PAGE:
Assets definition

What is an asset?

An asset is an economic resource which can be owned or controlled to return a profit, or a future benefit. In financial trading, the term asset relates to what is being exchanged on markets, such as stocks, bonds, currencies or commodities.

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See the price movements of various assets using our market data section.

Examples of assets

An asset can be tangible or intangible because it is defined by the ability to own it and convert it into a monetary value. Broadly, assets can be defined in two ways depending on whether they are in connection with a financial instrument or a company.

Underlying assets

Traditionally, assets were the subject of investments, bought outright in the hope they would increase in value. With the rise of online trading, assets have also become used to define the price of derivative products, and as such the profit or loss from a derivative trade such as a CFD trade. Underlying assets can include shares, indices, commodities, currencies, bonds, options or ETPs.

When you trade using a derivative product, you do not take ownership of the asset. Instead, you speculate on the price movement of the underlying asset, which is often known as the market. If you correctly predict that the underlying asset will increase in value, the trade will result in profit. If you predict that it will increase in value and its value subsequently drops, the trade will result in a loss.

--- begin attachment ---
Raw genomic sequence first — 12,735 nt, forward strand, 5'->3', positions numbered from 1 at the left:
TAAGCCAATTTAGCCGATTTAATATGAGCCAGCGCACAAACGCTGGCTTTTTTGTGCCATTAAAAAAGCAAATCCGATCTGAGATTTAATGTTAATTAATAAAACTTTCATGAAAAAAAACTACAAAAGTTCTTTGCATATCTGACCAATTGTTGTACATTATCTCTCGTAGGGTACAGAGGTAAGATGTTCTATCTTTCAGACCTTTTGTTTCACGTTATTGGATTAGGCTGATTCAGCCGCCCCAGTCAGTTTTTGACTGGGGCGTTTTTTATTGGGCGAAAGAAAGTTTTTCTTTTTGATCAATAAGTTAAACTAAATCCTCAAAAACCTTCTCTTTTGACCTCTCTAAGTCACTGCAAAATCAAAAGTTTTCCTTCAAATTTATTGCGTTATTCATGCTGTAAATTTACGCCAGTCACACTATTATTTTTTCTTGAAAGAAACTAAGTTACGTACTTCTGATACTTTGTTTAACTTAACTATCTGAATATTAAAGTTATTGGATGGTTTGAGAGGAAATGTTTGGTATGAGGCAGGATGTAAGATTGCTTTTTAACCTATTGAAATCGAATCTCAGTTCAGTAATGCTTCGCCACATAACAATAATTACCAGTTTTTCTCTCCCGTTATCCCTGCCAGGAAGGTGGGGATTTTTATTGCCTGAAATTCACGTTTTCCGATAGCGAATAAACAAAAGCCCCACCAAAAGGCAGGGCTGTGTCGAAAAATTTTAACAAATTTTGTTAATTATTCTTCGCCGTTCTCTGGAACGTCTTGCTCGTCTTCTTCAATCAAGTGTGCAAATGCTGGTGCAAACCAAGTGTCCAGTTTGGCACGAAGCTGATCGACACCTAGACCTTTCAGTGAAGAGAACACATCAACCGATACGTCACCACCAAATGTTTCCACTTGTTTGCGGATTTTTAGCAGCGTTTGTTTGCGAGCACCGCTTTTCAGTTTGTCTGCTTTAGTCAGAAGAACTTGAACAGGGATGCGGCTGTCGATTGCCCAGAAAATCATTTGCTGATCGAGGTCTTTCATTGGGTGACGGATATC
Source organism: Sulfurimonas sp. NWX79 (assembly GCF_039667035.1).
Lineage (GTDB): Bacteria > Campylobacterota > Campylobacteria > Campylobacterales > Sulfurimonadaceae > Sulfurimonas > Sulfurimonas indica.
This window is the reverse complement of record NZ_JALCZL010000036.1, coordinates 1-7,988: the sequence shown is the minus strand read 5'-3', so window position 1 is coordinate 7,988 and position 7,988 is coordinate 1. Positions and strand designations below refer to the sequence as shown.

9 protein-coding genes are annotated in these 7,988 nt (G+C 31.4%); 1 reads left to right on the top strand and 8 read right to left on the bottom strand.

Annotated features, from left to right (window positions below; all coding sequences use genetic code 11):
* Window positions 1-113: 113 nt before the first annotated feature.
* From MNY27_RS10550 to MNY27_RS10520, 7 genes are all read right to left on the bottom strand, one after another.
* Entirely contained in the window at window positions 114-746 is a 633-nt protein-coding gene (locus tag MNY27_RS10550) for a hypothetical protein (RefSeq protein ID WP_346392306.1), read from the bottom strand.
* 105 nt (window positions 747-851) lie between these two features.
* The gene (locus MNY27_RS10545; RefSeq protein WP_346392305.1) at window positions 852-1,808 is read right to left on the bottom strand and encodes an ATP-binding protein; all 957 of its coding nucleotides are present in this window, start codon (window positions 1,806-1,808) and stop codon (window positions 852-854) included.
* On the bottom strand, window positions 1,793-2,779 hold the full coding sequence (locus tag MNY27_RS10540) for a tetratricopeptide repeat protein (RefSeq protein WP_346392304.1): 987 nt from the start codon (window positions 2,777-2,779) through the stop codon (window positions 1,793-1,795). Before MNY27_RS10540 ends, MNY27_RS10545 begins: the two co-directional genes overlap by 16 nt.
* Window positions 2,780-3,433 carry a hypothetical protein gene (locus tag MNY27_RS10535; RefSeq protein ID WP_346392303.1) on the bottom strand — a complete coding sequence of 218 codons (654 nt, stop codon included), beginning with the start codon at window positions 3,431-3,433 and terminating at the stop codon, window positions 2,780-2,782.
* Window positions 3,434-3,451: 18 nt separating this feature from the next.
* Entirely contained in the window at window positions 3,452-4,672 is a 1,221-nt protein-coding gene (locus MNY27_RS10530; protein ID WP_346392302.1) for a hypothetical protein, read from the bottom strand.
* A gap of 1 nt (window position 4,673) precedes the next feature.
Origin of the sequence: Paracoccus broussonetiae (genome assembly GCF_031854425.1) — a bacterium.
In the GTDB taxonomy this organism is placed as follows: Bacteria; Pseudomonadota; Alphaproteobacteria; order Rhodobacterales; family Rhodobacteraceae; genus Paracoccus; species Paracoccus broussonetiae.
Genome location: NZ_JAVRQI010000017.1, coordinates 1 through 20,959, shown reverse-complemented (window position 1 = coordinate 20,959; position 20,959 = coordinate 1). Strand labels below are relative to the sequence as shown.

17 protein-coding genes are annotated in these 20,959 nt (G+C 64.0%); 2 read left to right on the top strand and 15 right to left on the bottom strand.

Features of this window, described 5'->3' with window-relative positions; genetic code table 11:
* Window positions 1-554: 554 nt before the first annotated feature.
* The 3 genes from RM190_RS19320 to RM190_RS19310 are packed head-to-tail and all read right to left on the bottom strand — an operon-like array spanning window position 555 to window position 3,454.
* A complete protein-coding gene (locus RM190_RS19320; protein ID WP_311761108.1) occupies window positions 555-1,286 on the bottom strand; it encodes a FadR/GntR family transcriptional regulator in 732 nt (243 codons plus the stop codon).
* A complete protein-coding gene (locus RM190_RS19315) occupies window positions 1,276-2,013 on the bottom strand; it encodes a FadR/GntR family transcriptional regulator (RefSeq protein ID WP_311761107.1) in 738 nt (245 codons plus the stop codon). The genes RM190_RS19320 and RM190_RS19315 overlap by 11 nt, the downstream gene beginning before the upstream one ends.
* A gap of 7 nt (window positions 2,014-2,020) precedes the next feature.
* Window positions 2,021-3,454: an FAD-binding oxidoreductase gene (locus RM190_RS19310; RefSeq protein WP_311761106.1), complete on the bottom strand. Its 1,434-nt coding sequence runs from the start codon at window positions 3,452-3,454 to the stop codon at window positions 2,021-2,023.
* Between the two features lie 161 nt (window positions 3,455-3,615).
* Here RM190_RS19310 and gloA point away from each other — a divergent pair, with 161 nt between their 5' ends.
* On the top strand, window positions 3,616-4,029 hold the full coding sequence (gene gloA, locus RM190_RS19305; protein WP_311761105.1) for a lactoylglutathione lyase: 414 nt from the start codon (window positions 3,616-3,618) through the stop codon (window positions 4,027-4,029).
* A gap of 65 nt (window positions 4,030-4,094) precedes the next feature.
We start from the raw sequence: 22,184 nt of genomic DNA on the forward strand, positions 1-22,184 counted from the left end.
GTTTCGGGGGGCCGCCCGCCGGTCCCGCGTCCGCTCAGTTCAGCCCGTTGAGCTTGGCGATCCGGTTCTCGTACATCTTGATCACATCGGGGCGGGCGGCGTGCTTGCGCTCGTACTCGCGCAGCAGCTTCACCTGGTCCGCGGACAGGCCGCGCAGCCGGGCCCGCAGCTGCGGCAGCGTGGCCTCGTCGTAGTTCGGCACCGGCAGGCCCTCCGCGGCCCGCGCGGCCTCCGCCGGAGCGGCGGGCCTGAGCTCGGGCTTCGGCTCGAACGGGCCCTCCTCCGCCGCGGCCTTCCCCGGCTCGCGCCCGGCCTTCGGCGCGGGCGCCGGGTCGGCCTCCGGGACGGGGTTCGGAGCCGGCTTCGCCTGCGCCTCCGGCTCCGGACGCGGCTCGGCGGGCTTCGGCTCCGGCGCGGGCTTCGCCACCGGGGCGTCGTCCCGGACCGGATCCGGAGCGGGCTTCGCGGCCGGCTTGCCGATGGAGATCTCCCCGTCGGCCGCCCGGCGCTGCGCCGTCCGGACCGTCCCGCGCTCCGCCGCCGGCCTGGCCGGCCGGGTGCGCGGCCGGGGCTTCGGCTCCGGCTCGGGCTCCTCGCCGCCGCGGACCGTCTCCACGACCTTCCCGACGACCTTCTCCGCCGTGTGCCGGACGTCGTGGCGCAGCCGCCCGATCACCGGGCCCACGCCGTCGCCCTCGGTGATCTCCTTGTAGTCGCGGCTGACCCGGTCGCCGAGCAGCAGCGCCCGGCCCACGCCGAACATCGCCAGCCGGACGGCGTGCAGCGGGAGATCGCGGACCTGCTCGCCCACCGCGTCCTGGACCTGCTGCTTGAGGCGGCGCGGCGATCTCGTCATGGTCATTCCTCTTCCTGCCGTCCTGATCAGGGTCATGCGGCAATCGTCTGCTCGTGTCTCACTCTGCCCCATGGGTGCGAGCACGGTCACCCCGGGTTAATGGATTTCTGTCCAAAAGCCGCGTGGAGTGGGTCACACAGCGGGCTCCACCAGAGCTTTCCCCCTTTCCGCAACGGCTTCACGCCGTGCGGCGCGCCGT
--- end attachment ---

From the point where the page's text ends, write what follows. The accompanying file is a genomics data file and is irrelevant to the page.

Company assets

A company’s assets are the resources it owns that add to its value or are expected to generate value in the future. They are the opposite of liabilities, which are the parts of a company that detract or are expected to detract from its value.

A company’s value is taken from the balance sheet, which reports how well a company is managing its assets – this includes current assets, such as cash and inventory goods, as well as fixed assets that will last more than a year, such as buildings and equipment.

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CFDs are complex instruments and come with a high risk of losing money rapidly due to leverage. 79% of retail investor accounts lose money when trading CFDs with this provider.
You should consider whether you understand how CFDs work, and whether you can afford to take the high risk of losing your money.
CFDs are complex instruments and come with a high risk of losing money rapidly due to leverage.